Like most common but harmless skin problems, rosacea is a chronic (ongoing) condition that is characterized most commonly by facial erythema (redness). Although it is harmless and mostly a cosmetic problem, rosacea can flair up frequently without warning and may require repeated treatment to keep under control. The good news is that several topical treatments are available today to help calm this inflammation and reduce the appearance over time.

The “What”

Rosacea is actually broken down into four “subtypes” that may occur on their own or in combination with each other:
1) Erythematotelangiectatic rosacea: This type is permanent redness in people with a tendency to appear flushed or blushing easily. Small blood vessels may be visible along the skin surface and in some cases; the skin may experience an itching or burning sensation.

2) Papulopustular rosacea: This type is most easily confused with acne as it is classified by red papules (bumps) on the skin that may be pus filled.

3) Phymatous rosacea: This type is actually associated with another condition called rhinophyma which is an enlargement of the nose. This has many symptoms such as thickening skin, irregular surface nodularities and enlargement. This can affect the chin, forehead, nose, eyelids and ears. Small blood vessels may be visible along the skin surface as well.

4) Ocular rosacea: This will cause red, dry and irritated eyes and eyelids.

Although these are the four main subtypes that occur in most people, there are variations and any condition should be consulted by a doctor (such as a dermatologist) before pursuing any treatment options.

The “Why”

It is natural to want to understand why a certain condition has developed. Although some conditions can be prevented with proper skin care and diet, others are inherited or develop because of factors beyond our control. Rosacea has many sources that have been identified by researchers over the years including: sun exposure, emotional stress, hot weather, wind, heavy exercise, alcohol consumption, hot baths, cold weather, spicy foods, humidity, indoor heat, certain skin care products, some foods, etc.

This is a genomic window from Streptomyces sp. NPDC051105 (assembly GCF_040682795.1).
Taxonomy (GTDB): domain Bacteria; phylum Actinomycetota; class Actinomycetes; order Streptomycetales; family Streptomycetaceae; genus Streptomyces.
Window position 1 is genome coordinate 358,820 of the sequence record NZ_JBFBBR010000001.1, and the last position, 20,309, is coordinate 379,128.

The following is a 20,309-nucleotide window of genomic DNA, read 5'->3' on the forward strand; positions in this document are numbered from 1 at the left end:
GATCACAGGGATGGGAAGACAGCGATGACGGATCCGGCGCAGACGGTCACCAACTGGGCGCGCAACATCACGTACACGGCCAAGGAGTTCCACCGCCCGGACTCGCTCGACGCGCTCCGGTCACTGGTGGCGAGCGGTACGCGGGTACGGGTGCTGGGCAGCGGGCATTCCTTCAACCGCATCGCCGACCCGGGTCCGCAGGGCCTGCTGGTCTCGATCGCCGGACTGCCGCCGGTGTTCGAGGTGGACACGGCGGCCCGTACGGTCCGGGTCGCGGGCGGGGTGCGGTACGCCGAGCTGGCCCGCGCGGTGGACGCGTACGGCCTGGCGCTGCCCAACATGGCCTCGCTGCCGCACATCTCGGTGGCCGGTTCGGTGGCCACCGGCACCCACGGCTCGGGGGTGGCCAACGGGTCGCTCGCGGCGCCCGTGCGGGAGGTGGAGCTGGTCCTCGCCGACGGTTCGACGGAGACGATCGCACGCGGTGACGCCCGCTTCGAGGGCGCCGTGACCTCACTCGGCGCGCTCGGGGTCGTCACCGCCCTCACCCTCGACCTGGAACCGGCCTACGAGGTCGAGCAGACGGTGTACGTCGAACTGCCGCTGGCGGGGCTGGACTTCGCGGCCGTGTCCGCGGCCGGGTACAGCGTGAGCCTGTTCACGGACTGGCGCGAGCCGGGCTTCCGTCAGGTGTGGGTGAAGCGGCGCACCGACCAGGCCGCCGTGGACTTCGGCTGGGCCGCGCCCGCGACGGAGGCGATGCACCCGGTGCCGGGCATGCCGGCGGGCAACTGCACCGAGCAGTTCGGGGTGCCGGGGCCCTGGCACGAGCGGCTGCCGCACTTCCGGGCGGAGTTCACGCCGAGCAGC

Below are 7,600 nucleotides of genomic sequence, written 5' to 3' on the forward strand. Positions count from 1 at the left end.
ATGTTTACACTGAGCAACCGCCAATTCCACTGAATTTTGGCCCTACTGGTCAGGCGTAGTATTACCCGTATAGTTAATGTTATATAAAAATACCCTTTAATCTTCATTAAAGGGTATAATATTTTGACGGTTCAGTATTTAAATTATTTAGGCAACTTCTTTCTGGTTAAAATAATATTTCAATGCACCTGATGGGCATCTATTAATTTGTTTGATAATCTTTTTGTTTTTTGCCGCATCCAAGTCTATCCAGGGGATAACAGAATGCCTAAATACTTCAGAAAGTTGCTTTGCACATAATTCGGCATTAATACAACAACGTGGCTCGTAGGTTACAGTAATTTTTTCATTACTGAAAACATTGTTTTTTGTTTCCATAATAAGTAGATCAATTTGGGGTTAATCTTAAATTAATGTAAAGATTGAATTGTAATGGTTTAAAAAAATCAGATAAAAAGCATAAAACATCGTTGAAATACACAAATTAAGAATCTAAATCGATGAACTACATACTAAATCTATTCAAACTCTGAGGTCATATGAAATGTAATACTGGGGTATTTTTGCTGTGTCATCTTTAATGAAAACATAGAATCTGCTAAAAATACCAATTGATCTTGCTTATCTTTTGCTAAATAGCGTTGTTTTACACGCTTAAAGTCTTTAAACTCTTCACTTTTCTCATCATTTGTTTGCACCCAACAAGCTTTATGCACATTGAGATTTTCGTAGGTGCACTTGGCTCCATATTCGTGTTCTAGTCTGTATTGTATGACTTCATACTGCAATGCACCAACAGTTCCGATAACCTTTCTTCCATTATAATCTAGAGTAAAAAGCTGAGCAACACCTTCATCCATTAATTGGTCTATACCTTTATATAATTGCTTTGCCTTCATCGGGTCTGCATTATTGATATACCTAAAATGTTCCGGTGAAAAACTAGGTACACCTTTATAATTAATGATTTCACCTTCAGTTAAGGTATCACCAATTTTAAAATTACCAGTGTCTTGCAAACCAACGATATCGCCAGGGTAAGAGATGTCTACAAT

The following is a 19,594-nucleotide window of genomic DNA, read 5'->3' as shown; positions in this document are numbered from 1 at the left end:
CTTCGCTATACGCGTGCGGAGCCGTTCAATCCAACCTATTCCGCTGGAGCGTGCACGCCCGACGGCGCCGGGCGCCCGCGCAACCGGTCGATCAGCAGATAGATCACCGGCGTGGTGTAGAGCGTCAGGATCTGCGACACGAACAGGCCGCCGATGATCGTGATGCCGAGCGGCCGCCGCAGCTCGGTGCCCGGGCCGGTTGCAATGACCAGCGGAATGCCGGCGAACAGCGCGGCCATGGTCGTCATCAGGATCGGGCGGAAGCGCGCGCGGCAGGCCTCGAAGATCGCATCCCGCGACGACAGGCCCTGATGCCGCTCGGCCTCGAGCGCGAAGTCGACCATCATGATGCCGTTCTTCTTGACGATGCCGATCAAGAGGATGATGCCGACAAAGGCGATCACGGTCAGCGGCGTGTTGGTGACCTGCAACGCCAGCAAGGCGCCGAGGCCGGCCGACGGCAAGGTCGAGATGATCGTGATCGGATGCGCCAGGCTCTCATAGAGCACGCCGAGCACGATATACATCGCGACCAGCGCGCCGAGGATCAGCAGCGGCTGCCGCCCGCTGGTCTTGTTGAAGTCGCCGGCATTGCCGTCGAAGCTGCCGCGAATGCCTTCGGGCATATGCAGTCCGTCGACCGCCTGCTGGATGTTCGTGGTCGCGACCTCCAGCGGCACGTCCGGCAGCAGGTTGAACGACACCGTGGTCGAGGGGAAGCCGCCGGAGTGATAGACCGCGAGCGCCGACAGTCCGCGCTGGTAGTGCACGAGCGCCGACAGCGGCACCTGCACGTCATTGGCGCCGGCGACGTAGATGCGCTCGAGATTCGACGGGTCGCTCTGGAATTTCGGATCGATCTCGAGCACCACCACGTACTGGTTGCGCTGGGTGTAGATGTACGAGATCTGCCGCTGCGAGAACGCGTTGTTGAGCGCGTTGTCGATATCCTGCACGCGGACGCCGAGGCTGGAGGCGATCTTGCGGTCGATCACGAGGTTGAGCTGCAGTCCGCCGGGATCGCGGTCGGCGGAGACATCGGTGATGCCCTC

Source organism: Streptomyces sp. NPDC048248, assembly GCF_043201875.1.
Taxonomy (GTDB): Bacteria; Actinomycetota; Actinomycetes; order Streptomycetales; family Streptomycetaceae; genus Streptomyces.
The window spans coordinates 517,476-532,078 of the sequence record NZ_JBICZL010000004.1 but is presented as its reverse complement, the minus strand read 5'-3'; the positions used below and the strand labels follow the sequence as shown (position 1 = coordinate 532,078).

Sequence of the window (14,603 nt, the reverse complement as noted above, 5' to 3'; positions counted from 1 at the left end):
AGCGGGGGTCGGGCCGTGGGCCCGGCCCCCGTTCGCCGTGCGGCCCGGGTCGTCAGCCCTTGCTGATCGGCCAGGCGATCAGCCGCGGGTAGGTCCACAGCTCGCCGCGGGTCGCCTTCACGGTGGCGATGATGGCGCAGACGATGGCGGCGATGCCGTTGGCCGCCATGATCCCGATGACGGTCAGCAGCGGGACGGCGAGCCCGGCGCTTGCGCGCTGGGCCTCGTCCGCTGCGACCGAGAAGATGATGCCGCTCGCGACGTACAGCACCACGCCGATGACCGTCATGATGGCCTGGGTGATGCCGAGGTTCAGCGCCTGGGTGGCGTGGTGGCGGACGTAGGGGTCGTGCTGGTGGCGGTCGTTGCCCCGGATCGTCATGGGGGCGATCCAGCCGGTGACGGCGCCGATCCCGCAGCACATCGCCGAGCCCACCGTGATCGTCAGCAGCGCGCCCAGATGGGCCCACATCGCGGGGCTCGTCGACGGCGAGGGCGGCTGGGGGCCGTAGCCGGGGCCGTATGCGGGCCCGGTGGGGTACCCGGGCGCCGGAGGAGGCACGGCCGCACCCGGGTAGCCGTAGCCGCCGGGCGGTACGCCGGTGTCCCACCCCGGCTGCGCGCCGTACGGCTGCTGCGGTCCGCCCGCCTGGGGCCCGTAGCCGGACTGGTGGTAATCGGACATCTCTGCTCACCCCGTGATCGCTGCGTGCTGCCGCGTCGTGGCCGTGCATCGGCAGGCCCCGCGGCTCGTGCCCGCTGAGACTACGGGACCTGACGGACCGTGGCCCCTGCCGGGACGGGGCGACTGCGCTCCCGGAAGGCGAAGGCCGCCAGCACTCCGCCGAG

It is easy to see that sometimes identifying the exact source of rosacea can be problematic. But since it is an inflammation of the skin, most topical treatments can assist in controlling the condition and reducing the appearance and symptoms. Severe conditions may require prescriptions from a doctor for treatment.

The “Who”

Rosacea primarily occurs in Caucasian or fair skinned people of North Eastern European descent but it is not restricted to this. It occurs in both men and women but women are three times more likely to develop this condition. Primary onset occurs between the ages of 30 and 60.

The “How”

So how can you treat rosacea once it occurs? From the list of causes you have probably surmised that the initial onset will need to be treated after the fact and not as a preventative approach. Topical treatments are most common and applied directly to this skin to reduce the inflammation and soothe any irritation. Depending on the severity of the condition, normal cosmetics may be sufficient to cover the redness with no additional treatment required.
Rosacea is not a “curative” condition and may go through periods of inflammation and flair ups. Short term treatments may provide short term relief but the condition could reoccur as soon as treatment has been discontinued. Long term treatments are usually required to maintain control over rosacea.

What to Try

Try a simple but effective topical treatment that is applied directly to the face for relief from the inflammation. A wonderful choice is the RosaCalm, a unique marine complex combined with willow herb and oat beta-glucan help to reduce the appearance of facial redness and calm reactive skin with continued daily use.

Final Thoughts

Although rosacea is an irritating an ongoing condition for most, there are ways to control the problem and find relief. Remember that proper skin care is a lifelong commitment and needs to be fine tuned and developed for your individual skin type and needs. Consult with a dermatologist or esthetician to find the products that will best suit your needs and take control of your rosacea today!

Advertisements